Ports Of Spain Walks Tightrope Of Recording, Performing

Juggling professional commitments with an artistic life, while trying to figure out whether to go all-in on either end, is a struggle many young musicians face.

"That's part of why it took so long to make it," Ports of Spain's Sam Carlson says of "Tea Leaf Bloom," his band's third self-released collection of songs. "We weren't sure if we were ever going to finish it. We weren't sure if we wanted to keep playing shows. … At the end of it we definitely were thinking: We actually want to do this."

Ports of Spain, a New Haven band, is just two guys — singer and drummer Carlson and guitarist Ilya Gitelman — so what it does musically, live and on recordings, bumps up against that limitation.

On stage, using effects and loops, Gitelman re-creates parts he played in the studio — sinewy chord progressions, sub-octave bass riffs, surf-rock strumming patterns and arpeggios — without necessarily being constricted by them, and also sings. Carlson croons bright melodies, plays tom-driven beats, bashes cymbals and works a keyboard with one hand. Each man's routine is a tightrope act, synchronized with the other's.

"It's a lot of considering how we can get the song to sound as full as possible with just the two of us," Carlson says. "Writing is the easy part, and the arranging can take a while."

"Tea Leaf Bloom" begins and ends with short fragments, each under a minute long: "The Girl Who Ate a Dictionary" introduces Gitelman's advanced harmonic sense and Carlson's lyrical gymnastics ("To slit the throats of rarer beasts like 'balustrade,' like 'polyurethane'"), and "Ever Closer" closes the EP with chiming guitar layers and a single utterance from Carlson: "I hope it scares you, this grim insistent feeling."

On the four songs in between, you sense the surgical skill needed to make the arrangements work: "Tea Leaf Bloom," the title track, layers a drone together with a descending lydian-mode melody (double-tracked) and full-bore rock chords, while "Brother" adds a garage-rock feel and a brutal, Jack White-style riff in its middle section.

"Pleasantry Demands" opens with Carlson singing: "I don't want to wake up yet, I'm tired/There's a cold rain spitting down outside"; later, where other bands might tack on a third verse, Carlson and Gitelman conclude with shimmering, multi-tracked vocals.

"Water From a Wheel," the least linear track on the EP, begins with jaunty music-hall swing and a syncopated melody, then morphs into a wordless, three-measure phrase that piles up into a climax of weirdness and white noise.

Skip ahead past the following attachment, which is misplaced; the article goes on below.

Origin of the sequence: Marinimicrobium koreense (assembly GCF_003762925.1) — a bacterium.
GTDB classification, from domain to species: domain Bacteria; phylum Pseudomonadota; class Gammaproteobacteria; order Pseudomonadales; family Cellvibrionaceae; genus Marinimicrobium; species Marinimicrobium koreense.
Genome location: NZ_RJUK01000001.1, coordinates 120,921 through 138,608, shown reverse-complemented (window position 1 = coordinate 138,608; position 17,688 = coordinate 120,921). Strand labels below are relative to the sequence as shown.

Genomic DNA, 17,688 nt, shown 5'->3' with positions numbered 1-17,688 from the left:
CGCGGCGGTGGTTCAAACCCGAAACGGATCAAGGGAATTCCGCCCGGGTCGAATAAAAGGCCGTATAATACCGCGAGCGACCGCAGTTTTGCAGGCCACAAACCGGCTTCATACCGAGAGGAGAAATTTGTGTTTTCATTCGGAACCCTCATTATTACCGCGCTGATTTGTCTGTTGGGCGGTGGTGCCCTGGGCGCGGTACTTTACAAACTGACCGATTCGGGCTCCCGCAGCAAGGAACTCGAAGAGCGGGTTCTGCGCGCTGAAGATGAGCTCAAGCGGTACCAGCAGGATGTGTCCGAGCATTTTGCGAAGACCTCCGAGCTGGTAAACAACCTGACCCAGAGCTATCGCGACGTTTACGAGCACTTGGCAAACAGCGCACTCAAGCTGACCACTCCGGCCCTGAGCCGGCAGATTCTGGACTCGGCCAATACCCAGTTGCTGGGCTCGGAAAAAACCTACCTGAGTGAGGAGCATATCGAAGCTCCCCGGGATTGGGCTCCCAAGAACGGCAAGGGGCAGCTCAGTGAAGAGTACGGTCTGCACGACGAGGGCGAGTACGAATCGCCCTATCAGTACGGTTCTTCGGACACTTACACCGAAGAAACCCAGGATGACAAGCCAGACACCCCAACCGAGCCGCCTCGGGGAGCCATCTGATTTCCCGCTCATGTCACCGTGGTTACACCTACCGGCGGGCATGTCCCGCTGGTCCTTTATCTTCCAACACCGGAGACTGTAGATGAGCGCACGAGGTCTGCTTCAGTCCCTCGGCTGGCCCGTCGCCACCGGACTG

Carlson met Gitelman in 2010 in a piano practice space at Southern Connecticut State University.

"Ilya heard me and felt like he should walk in," Carlson says. They went through dozens of band names. "Finally, we played a show where people liked us, and at that point we were Ports of Spain."

In December of that year, Ports of Spain released "Winter's Teeth," a three-song EP; "Oh, Surrender" followed in 2012. The band played shows in upstate New York, Massachusetts, New Hampshire and in the South, eventually booking longer regional tours.

"We'd been around for a while, but I don't think we started taking it seriously, trying to push it and make it a long-term thing until about a year and a half ago," Carlson says.

"Tea Leaf Bloom" was released in December of 2015, but it took longer than expected.

"We were originally doing it with some friends of ours in New York, going back and forth constantly to work on it," Carlson said. "It wasn't really working that well for us, and we weren't excited with how it was sounding." There was a fire in the band's rehearsal space, where Carlson was also living at the time.

A friend named Sam Stauff (Wess Meets West) offered to re-record the drums at Mercy College in Dobbs Ferry, N.Y.. Another friend, Pat Dalton, helped them record new guitar parts; both men get credit as producers.

"One by one we re-recorded every piece of the original record," Carlson says. "'Water From a Well' had something like 50 tracks. Pat did a lot of work on that ending, putting in noises and bouncing springs and stuff like that in the background."

Now that it's finished, Carlson and Gitelman hope to build on the momentum of "Tea Leaf Bloom" by releasing more new music in 2016.

"When you put something out, people pretty much forget about it, because something else is coming out," Carlson says. "There is a lot of pressure to constantly have content. But we perform in a weird way, so our writing process takes a long time."

Ports of Spain plays two Connecticut shows this month, the first at New Haven's Cafe Nine on Saturday, Feb. 20, with Bent Knee, Kindred Queer and Olive Tiger ($5); and again on Wednesday, Feb. 24, at Fairfield Theatre Company's StageOne, with the Felice Brothers ($28). Purchase "Tea Leaf Bloom" at portsofspain.bandcamp.com.

EDITOR'S NOTE: Press Play is a new column exploring the underground musicians of Connecticut. If you have new music to share, send it to mhamad@courant.com.

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